Imperfect HIV Drug Use Raises Resistance Risk
Failure to Take Medications as Directed Could Quadruple Drug Resistance Risk
WebMD News Archive
Helping HIV Patients Take Their Medications continued...
But researchers say the number of pills required for HAART is now as low as two or three pills once a day and is predicted to drop to one pill per day within the next year.
In the meantime, a team effort is required to help HIV patients stick to their drug schedule, according to Kathleen Squires, MD, associate professor of medicine at the University of Southern California, who also attended the briefing.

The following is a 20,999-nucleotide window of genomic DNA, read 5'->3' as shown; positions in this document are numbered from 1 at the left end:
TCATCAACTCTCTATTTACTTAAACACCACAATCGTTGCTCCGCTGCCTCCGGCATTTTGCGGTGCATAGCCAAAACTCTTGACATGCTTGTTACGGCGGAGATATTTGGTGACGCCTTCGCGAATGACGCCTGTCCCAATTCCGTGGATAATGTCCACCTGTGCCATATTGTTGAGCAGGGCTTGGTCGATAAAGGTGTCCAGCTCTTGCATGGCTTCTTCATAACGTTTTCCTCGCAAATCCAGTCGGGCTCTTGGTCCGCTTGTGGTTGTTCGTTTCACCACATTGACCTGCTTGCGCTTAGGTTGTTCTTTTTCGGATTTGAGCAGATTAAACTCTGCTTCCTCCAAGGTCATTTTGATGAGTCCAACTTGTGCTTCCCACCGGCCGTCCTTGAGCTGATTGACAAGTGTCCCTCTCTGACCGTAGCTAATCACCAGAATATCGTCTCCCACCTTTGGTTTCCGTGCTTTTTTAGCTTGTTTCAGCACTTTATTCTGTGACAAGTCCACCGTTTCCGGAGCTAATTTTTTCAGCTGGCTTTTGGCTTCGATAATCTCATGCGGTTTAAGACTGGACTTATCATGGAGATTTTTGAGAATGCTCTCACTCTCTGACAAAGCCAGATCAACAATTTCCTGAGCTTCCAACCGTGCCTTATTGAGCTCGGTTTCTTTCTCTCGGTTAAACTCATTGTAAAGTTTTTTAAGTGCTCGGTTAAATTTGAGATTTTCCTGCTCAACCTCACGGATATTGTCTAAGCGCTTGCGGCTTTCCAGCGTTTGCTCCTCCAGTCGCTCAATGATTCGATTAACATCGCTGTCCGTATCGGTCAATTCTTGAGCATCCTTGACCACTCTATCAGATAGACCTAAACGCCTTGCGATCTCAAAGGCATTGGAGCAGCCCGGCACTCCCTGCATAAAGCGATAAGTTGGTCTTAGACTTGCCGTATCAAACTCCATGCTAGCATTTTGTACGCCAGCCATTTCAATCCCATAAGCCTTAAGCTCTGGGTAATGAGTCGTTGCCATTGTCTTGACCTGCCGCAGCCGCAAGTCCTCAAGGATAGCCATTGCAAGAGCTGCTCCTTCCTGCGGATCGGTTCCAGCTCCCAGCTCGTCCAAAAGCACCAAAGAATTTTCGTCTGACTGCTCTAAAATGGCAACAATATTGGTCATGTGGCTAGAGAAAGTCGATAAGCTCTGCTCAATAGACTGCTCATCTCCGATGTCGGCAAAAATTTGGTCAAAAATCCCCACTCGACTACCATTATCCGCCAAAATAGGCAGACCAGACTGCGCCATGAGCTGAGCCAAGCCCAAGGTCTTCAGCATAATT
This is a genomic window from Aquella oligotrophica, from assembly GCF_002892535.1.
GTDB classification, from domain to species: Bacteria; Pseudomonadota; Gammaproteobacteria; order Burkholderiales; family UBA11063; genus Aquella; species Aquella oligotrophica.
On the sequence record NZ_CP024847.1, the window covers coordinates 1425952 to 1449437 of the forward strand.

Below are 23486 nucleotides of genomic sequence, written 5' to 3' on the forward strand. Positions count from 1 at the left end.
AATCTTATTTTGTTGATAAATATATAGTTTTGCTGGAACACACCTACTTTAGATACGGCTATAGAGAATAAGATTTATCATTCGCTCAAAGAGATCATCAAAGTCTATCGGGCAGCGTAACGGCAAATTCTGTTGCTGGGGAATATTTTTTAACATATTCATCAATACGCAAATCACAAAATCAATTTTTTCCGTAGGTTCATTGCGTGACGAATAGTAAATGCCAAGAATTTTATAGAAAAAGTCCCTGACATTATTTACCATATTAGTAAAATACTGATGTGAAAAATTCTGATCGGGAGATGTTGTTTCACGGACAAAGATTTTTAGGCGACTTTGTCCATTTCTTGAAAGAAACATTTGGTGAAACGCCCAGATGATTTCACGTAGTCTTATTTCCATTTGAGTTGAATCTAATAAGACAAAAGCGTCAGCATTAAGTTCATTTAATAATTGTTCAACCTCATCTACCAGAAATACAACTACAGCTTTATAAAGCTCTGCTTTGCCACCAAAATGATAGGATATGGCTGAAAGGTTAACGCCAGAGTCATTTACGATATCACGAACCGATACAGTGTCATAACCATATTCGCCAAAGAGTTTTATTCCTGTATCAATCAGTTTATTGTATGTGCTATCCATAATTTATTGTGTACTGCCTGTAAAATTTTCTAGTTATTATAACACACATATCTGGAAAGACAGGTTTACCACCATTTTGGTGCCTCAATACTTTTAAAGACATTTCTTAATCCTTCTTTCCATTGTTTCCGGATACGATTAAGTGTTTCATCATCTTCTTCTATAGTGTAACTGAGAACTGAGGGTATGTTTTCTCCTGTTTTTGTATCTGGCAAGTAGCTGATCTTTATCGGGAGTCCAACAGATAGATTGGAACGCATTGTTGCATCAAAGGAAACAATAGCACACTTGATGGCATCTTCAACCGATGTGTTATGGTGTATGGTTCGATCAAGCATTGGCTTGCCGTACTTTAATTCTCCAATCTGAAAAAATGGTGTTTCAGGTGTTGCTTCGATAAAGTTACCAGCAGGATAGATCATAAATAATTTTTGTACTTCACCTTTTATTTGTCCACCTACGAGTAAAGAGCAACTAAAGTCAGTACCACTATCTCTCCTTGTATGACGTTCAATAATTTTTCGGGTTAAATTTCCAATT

That team approach often includes:
- Assigning a case manager who sits down with the patient and helps them visualize how they will fit taking HAART into their lifestyle.
- Offering directly observed therapy in which a health care worker goes to the patient's home to deliver treatment, or the patient comes to the clinic to get medication.
- Group or individual counseling at a variety of locations, including clinics, community organizations, or the patient's home.
Bartlett says researchers also have to keep ahead of drug resistance by developing new drugs that are active against new targets or those strains of HIV that are currently resistant. But finding ways to help people with HIV reap the biggest benefits of HAART remains a major hurdle in HIV treatment.
"We have to figure out better ways to help patients to remember to take medications as prescribed," says Bartlett.